Representatives from environmental non-profit group Riverkeeper said much of the 155-mile-long Hudson River contains sewage contamination on Tuesday.
Riverkeeper released the study at a press conference to educate the public about contamination in the water that can potentially cause disease.
“They’re asking ‘if I swim, will I get sick?’” boat Captain John Lipscomb of Riverkeeper revealed. “The public really wants to know if it’s safe to swim, and at this time, they deserve to know.”
From 2006 to 2010, Lipscomb said he traveled about 6,000 miles of the Hudson each year collecting samples for a study measuring water quality in the river.
Researchers evaluated 75 locations from New York Harbor to above the Troy dam, concluding 21 percent of their samples failed to meet swimming guidelines by the U.S. Environmental Protection Agency. Of all U.S. beaches, on average, only 7 percent of samples failed.
“Nearly all locations have intermittent sewage contamination,” said Dr. Andrew Juhl of Columbia University, who participated in the study.
Westchester County specifically was found to have four of the best sites in the study, including the beach at Croton Point Park. It also had three of the worst, including the marina in Tarrytown. Ossining wasn’t one of the worst, but 10 percent of water samples there were of an unacceptable quality, the study says.
One of Riverkeeper’s most significant discoveries was that the water quality varied between even two relatively close locations.
“It’s so local that you can’t use data from Tarrytown to talk about water quality in Nyack. You can’t use data from Tarrytown to talk about water quality in Ossining,” Lipscomb explained.
There is no single source contributing to the contamination, though. Sewage dumped into the river is one factor, but researchers also found the rate of unacceptable water quality increased dramatically during or after rainfall.
“Many of those plants do a very good job at treating the sewage that comes into the plant,” Dr. Juhl said. “Sometimes the water coming out of the plant is better quality than the river it’s flowing into.”
However, the sewage treatment plant in Harlem that dumped 200 million gallons of untreated sewage into the water is an exception. New York State Senator Adriano Espaillat, of the 31st district, represents that area of Manhattan and was concerned enough to attend the Riverkeeper press conference in Croton. He wondered why the message of a rain delay for a Yankee game is broadcast across all social media, yet no such warnings are used to inform the public about poor water quality in the Hudson.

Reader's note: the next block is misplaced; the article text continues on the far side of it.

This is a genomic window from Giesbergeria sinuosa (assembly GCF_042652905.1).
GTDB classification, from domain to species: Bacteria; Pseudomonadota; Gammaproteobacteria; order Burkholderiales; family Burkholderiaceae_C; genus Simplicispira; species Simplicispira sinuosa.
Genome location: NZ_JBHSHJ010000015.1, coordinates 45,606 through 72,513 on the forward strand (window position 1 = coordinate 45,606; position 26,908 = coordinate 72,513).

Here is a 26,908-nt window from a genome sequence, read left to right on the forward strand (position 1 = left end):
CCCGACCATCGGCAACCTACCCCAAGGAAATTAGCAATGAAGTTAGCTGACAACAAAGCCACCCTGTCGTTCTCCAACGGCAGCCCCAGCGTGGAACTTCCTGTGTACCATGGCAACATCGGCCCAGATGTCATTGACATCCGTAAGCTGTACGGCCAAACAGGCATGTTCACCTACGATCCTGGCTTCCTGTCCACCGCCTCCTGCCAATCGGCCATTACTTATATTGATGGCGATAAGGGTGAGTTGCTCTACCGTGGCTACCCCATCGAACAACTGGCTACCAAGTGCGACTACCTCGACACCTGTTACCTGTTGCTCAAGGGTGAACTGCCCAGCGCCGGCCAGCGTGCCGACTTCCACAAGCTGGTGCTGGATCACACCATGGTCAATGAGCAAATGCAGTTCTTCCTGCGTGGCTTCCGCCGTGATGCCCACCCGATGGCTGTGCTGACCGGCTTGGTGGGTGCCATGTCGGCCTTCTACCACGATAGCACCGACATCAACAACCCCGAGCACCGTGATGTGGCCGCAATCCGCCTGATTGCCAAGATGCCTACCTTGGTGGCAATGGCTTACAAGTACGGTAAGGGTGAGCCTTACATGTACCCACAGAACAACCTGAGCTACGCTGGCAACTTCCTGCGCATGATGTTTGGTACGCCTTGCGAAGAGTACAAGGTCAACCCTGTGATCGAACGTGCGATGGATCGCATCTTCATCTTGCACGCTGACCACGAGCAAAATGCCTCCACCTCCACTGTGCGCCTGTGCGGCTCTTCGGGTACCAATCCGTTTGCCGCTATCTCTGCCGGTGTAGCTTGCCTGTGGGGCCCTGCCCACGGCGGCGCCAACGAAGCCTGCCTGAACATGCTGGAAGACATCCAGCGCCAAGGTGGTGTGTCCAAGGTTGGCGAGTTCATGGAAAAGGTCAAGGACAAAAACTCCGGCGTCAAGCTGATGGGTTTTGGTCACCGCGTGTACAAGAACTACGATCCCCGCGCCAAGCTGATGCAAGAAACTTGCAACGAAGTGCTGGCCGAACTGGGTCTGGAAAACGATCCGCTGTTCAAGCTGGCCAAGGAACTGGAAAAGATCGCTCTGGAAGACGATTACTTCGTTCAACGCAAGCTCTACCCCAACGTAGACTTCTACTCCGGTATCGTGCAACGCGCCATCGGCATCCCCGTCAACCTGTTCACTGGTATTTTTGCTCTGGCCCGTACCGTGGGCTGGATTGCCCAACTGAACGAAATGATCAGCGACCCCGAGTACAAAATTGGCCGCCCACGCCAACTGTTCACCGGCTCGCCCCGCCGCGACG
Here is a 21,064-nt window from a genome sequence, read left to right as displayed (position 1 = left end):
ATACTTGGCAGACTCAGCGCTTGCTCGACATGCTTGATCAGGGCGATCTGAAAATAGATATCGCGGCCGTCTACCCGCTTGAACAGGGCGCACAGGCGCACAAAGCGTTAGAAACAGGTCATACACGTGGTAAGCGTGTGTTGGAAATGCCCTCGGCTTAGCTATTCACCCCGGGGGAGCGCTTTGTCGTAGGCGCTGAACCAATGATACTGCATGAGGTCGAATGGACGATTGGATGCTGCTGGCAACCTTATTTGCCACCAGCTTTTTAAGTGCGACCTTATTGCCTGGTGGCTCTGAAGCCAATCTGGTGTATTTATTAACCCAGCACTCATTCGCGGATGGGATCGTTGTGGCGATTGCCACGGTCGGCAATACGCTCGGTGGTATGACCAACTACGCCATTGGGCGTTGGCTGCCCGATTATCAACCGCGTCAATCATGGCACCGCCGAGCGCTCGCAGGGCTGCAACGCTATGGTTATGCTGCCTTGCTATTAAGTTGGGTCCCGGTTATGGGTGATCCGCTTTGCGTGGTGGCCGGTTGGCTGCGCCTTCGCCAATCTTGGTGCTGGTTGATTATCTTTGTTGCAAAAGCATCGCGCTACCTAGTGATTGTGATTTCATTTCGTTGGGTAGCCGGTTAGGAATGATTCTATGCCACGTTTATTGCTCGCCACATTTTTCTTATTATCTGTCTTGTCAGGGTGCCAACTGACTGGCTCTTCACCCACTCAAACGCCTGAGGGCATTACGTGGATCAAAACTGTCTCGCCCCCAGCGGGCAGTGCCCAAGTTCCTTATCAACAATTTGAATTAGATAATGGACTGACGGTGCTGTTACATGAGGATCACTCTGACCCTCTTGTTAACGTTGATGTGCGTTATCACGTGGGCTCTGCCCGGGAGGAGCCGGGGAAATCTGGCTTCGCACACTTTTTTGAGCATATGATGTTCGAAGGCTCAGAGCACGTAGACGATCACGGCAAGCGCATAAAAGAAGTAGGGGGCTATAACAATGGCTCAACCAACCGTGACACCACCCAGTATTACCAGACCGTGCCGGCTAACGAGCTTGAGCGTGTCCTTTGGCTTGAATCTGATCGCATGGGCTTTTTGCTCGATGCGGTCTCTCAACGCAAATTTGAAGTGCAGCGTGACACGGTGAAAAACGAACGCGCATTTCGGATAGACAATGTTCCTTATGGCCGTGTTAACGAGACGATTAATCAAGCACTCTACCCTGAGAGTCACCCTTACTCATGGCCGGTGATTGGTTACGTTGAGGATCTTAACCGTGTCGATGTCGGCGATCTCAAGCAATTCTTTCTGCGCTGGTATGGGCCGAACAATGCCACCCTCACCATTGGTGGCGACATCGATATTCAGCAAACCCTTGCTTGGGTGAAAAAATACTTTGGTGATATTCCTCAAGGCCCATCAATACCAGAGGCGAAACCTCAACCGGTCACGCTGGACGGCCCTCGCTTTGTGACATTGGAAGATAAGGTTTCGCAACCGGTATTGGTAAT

“This is a very revealing report,” Espaillat said. “One that I think we should use as a tool to move forward and together develop and codify a notification system that will keep us all safe.”
The State Senate is expected to hold formal hearings to review the recent sewage plant accident and to discuss the lack of a notification system, he said. Assemblymember Thomas Abinanti, of New York’s 92nd district, also spoke at the press conference. He said all levels of government are responsible to work toward cleaner water.
The body of water that spurred the environmental movement in the 1960s is still part of the national debate when it comes pollution. Concern over the body of water led New York City’s Department of Environmental Protection to begin testing the water in the Hudson. The DEP posts its findings in an annual report, which are typically released one to two years after collection, Riverkeeper’s study said.
“What we’d like to see in the Hudson River is frequent monitoring and the best practice is once-a-week water-quality-monitoring,” said Tracy Brown, who wrote the study. “Then people monitoring the beaches can then forecast water quality.”
This study costs a little more than $75,000 per year, but he said it is worth the investment.
It opens up debate over much more than just warning people of contaminated water, Riverkeeper’s President Paul Gallay said.
“If we enforce clean water laws and invest in water quality infrastructure and test the water so people are out there recreating safely, this recreational Renaissance along the Hudson River is going to continue to gain strength,” Gallay said. “If we fail to take care of the river, we’ll lose the gains we’ve made and the economic benefits that go along with them.”